Clean Up on Aisle Five

Santa Fe Reporter | August 3, 2005
Attention Whole Foods shoppers, be sure to check out our great specials on organic leeks today in the produce department. And if you think our salad bar supervisor looks suspicious, feel free to use the Homeland Security courtesy phone at our customer service counter.

Don’t laugh. Potential terrorists are everywhere.

SFR has learned that, as a result of this brave new world of national security, a dozen or so undocumented employees at the Whole Foods on Cerrillos Road will lose their jobs by Aug. 6.

“This wasn’t a Whole Foods decision,” Marc Malin, an associate store team leader at the store, says. “This is the result of a Homeland Security initiative. We as a company certainly don’t want to do this. They’re good workers and we hate to see them go, but we basically have no choice.”

The Social Security Administration—under increased pressure to scrutinize the American workforce—conducted an audit of the Whole Foods payroll about two months ago, cross-checking Social Security numbers and names of the grocery chain’s employees. Incongruous matches were red-flagged and Whole Foods was given 60 days to either verify the legal status of targeted workers or show them the door.

“The [SSA] has really refined their search capabilities,” says store manager Tim Lenihan. “My number gets run—everyone’s number gets run—and we have to correct any inconsistencies. If someone can’t validate their information, we have to ask them to leave. It’s unfortunate, but it’s a normal course of business.”

Malin says initially as many as 45 of the more than 300 people employed at the Cerrillos store were singled out by the SSA search, though Lenihan says 10 to 15 workers will be out of work by Aug. 6. Most of the departing employees are “back-of-the-house” team members like dishwashers and maintenance workers, casualties of an “you’re-either-with-us-or-against-us” era. “In the atmosphere that there is now, there isn’t room to maneuver like there was before,” Malin says. “That’s the nicest way I can say it. In this whole process of tightening borders, if you don’t have a valid Social Security number, you’re not valid to work in this country.”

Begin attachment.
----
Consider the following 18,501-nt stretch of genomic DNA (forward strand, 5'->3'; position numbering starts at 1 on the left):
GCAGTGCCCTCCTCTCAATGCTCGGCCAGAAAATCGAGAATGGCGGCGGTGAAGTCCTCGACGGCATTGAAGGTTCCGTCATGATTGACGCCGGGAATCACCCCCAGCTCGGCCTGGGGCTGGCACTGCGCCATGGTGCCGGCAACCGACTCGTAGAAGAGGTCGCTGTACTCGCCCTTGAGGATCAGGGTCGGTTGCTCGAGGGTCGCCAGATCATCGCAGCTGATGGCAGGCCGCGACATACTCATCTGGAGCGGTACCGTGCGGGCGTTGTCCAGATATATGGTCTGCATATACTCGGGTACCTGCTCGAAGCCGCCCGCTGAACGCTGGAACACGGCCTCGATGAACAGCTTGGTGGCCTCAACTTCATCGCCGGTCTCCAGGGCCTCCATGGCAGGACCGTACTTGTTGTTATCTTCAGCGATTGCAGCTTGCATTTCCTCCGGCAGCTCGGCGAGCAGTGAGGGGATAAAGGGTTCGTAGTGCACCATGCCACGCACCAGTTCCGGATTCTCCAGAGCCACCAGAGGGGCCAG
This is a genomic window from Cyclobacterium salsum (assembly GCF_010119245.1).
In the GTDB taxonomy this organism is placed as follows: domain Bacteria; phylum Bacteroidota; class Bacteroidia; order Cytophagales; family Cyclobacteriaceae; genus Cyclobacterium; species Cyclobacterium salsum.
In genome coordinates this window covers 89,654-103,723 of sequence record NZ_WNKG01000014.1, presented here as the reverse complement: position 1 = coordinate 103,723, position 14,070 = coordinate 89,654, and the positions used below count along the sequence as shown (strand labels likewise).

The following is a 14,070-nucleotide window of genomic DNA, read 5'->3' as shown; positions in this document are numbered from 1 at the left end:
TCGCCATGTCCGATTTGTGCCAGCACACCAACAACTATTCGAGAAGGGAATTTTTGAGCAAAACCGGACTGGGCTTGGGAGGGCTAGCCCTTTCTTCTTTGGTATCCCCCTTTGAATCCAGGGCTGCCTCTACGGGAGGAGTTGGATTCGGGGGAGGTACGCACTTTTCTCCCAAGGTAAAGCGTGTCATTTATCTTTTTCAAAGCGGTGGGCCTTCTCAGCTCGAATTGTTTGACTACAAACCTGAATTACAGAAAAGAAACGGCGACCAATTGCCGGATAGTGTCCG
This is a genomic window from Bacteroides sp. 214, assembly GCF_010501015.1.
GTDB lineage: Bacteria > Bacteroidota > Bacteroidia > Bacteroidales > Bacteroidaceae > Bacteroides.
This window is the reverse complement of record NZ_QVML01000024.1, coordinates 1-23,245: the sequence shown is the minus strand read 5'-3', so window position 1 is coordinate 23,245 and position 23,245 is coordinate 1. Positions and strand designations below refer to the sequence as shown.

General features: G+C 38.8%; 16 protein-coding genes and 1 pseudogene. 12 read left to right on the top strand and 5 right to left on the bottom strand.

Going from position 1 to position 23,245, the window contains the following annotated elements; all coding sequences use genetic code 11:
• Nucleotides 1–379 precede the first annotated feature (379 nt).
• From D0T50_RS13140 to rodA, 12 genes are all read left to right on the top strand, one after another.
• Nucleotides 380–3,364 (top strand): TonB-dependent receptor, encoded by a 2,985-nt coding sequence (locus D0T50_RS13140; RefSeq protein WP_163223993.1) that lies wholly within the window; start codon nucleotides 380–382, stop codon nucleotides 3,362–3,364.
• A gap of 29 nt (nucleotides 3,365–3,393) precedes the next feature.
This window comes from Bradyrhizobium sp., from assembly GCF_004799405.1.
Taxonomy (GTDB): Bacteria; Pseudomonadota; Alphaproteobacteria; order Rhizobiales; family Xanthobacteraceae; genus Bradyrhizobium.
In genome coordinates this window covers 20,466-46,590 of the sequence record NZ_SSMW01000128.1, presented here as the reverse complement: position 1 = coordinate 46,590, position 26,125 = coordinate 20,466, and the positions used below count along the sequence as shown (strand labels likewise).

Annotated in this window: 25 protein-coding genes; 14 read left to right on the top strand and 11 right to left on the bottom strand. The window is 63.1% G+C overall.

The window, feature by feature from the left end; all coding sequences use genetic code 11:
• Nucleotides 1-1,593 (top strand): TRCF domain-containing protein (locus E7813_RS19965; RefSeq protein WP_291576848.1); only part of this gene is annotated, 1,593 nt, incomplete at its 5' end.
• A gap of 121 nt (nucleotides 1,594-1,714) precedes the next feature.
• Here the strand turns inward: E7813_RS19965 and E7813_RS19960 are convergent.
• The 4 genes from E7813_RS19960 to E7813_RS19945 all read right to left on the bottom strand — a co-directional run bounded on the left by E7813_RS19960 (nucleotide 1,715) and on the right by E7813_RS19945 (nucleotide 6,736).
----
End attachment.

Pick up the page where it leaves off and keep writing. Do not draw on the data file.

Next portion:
Conspiracy theorists may speculate that Whole Foods was singled out for its liberal environs. The shelves are filled with organic products, recycled paper towels and a check-out line magazine rack that shies away from US Weekly, People and the National Inquirer in favor of Utne Reader, Yoga Journal and Condé Nast Traveler. But the store’s management says the heightened scrutiny is merely a product of the store’s success.

“They aren’t going to target mom-and-pop stores,” Malin says. “They’re going to go for companies with high visibility and, as we continue to grow, we are in the spotlight.”

To deflect that glare, Whole Foods began implementing its own rigorous system of evaluating applicants in 2001, which has since been expanded to include background checks of veteran employees like those who have been working at the Santa Fe location since it opened in December 1999.

“We’re working to make sure that all of our team members are legally allowed to work in this country,” Whole Foods Spokesman Scott Simons says. “The impetus was basically to follow the law. As we grow, we’re looking to improve our internal checks and balances. We need to cross-check all our employees to make sure we’re on the up and up.”

Lenihan declined to talk specifically about the employees that will be let go—citing privacy concerns. “I think it would be in their best interest not to draw attention to themselves,” Lenihan says. “I’d hate for this to blow up in their faces.”

The departure of the undocumented employees has taken some coworkers by surprise.

“These aren’t terrorists,” Stan Rosenzweig, an employee in the store’s prepared foods department, says. “These are good people that are being affected. People who come to work every day and do a good job. It’s just bizarre.”

It’s also part and parcel of operating a business in the United States, circa 2005. But it isn’t simply the loss of manpower—and the subsequent scramble to hire and train replacements—that is affecting many of the remaining workers at the Whole Foods in Santa Fe.

“It’s certainly had an effect on morale,” Malin says. “We like to think of ourselves as a family and many of us are very close to the people we work with. We’ve lost a lot of good people because of this.”

Santa Fe Reporter

When it was founded in 1974, the Santa Fe Reporter's mission was to create lively competition for a stodgy and timid daily press. That tradition continues today. The Reporter investigates beneath the surface, presenting in-depth stories often overlooked or uninvestigated...
More »
Contact for Reprint Rights
  • Market Served: Metropolitan Area
  • Address: 132 E. Marcy St., Santa Fe, NM 87501
  • Phone: (505) 988-5541